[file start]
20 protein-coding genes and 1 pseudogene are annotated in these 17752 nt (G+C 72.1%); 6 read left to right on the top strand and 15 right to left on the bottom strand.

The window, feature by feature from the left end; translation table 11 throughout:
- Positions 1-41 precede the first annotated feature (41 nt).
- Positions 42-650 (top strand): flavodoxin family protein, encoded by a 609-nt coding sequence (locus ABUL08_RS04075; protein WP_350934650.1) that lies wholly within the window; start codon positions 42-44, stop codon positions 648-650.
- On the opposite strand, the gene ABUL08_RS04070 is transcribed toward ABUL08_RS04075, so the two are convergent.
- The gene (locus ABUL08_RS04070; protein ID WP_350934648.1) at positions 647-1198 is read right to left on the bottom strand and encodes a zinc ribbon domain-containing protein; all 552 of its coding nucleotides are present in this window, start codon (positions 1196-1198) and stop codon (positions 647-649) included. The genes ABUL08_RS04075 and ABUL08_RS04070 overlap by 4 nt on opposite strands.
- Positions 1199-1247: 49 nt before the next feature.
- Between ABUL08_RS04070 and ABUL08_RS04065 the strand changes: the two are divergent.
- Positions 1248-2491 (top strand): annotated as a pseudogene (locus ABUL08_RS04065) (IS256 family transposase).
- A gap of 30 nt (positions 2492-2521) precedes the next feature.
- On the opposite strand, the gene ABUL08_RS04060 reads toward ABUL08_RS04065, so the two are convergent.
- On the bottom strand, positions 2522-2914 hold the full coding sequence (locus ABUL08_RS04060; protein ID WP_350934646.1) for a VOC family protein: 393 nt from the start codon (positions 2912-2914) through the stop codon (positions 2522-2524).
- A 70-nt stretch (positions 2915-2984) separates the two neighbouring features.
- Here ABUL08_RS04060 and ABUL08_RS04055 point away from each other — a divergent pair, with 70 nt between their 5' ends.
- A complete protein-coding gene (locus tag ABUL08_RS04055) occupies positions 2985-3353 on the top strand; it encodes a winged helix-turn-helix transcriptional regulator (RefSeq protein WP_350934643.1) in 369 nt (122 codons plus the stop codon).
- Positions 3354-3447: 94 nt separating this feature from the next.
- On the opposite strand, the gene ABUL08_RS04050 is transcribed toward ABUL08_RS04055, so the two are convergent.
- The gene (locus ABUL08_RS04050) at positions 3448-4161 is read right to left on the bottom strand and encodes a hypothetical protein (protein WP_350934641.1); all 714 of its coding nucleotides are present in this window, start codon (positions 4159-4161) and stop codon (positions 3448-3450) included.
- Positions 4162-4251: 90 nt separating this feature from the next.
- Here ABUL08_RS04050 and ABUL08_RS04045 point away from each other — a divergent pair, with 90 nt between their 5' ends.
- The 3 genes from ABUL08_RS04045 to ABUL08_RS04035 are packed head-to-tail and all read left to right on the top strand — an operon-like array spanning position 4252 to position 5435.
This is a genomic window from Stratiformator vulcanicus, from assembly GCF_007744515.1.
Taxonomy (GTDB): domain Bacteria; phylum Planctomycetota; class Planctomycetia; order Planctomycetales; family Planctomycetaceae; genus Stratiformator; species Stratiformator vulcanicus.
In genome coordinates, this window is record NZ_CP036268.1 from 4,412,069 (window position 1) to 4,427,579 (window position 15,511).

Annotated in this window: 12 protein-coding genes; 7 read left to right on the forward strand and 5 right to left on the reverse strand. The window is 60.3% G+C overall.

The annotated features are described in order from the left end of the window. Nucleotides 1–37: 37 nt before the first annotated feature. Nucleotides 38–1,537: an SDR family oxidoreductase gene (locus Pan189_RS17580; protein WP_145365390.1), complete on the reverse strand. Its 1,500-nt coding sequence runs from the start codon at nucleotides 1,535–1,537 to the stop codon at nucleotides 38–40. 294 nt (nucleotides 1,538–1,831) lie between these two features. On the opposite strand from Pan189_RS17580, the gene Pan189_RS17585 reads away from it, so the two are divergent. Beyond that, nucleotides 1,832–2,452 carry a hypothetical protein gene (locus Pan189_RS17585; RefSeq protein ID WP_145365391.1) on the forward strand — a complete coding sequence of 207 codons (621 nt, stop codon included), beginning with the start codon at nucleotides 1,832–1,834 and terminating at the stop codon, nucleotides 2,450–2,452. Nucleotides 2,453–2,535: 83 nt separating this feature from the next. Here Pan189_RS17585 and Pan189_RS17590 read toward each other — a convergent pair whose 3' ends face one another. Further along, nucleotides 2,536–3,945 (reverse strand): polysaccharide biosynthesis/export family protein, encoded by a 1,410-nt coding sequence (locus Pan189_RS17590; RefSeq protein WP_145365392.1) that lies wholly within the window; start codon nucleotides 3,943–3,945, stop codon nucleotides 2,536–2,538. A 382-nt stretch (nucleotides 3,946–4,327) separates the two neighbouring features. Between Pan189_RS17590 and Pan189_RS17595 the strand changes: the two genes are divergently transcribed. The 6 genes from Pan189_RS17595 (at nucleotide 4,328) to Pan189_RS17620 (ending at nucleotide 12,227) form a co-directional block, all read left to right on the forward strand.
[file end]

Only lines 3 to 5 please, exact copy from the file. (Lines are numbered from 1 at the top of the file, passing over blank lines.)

- Positions 1-41 precede the first annotated feature (41 nt).
- Positions 42-650 (top strand): flavodoxin family protein, encoded by a 609-nt coding sequence (locus ABUL08_RS04075; protein WP_350934650.1) that lies wholly within the window; start codon positions 42-44, stop codon positions 648-650.
- On the opposite strand, the gene ABUL08_RS04070 is transcribed toward ABUL08_RS04075, so the two are convergent.